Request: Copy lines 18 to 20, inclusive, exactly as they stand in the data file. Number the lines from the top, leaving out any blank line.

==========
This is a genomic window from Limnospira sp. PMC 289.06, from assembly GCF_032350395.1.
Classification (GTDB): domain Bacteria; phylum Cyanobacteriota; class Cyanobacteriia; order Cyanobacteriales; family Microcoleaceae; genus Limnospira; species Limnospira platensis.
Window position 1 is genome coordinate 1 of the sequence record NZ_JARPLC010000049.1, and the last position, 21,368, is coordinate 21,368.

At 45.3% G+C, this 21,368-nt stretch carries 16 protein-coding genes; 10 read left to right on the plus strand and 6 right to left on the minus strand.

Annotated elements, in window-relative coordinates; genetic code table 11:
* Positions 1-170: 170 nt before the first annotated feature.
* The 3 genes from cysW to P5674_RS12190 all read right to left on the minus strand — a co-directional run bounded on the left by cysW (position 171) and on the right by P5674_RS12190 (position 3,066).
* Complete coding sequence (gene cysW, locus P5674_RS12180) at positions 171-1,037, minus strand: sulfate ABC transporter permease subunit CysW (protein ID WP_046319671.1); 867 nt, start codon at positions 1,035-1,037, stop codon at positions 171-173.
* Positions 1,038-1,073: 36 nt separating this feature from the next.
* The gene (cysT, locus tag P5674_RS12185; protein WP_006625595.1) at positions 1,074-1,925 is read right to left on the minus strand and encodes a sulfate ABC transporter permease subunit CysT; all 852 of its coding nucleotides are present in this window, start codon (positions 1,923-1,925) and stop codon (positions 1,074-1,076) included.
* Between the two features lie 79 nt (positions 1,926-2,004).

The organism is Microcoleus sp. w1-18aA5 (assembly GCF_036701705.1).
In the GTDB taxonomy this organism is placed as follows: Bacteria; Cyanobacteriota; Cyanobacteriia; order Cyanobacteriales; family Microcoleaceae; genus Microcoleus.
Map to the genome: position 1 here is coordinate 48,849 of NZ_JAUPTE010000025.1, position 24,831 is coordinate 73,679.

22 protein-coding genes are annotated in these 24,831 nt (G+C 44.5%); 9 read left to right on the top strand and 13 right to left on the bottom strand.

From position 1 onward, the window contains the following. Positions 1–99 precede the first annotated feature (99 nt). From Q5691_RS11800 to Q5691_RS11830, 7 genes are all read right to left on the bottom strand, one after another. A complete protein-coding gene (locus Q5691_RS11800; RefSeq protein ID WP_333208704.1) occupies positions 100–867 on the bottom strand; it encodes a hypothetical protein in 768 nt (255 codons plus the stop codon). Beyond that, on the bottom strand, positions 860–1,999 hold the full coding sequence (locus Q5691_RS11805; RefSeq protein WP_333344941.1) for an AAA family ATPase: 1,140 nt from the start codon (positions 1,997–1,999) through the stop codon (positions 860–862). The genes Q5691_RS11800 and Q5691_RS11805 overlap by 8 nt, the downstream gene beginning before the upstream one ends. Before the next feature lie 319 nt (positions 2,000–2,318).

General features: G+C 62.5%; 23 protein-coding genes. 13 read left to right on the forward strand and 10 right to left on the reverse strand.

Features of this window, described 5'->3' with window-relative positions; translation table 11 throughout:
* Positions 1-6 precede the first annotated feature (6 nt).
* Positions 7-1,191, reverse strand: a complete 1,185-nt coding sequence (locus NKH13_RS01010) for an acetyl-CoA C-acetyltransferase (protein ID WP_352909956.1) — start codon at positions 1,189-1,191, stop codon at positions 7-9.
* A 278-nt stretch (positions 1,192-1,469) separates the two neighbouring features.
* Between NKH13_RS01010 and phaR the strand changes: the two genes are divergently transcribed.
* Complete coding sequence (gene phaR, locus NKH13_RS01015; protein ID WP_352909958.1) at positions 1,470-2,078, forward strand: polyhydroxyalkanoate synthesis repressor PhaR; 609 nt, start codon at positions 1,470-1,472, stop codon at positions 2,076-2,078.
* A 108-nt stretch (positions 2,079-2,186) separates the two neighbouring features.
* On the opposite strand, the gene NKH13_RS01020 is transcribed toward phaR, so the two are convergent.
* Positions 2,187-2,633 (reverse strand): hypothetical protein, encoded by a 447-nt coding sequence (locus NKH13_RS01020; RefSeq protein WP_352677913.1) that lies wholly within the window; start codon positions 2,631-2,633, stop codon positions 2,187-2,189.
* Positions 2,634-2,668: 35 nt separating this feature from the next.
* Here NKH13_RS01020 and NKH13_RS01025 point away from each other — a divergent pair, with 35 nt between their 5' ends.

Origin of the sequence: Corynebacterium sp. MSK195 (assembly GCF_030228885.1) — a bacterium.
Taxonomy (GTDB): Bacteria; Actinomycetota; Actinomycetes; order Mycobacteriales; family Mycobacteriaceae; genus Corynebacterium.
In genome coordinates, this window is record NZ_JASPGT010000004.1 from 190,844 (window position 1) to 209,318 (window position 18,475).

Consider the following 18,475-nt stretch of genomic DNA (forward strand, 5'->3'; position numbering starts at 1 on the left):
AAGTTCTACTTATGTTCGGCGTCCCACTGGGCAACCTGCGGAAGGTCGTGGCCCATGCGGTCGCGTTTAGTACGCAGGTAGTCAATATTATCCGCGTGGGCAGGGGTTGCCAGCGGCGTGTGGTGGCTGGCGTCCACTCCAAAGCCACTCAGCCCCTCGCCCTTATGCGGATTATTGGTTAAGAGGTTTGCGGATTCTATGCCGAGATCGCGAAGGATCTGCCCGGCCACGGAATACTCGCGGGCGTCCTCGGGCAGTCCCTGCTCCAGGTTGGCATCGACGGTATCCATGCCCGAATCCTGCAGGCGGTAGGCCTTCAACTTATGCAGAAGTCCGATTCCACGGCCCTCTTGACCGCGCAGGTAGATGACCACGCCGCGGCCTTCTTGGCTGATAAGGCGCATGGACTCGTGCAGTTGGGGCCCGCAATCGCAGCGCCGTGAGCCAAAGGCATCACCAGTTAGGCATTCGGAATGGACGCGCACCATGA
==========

Features of this window, described 5'->3' with window-relative positions; translation table 11 throughout:
* Positions 1-6 precede the first annotated feature (6 nt).
* Positions 7-1,191, reverse strand: a complete 1,185-nt coding sequence (locus NKH13_RS01010) for an acetyl-CoA C-acetyltransferase (protein ID WP_352909956.1) — start codon at positions 1,189-1,191, stop codon at positions 7-9.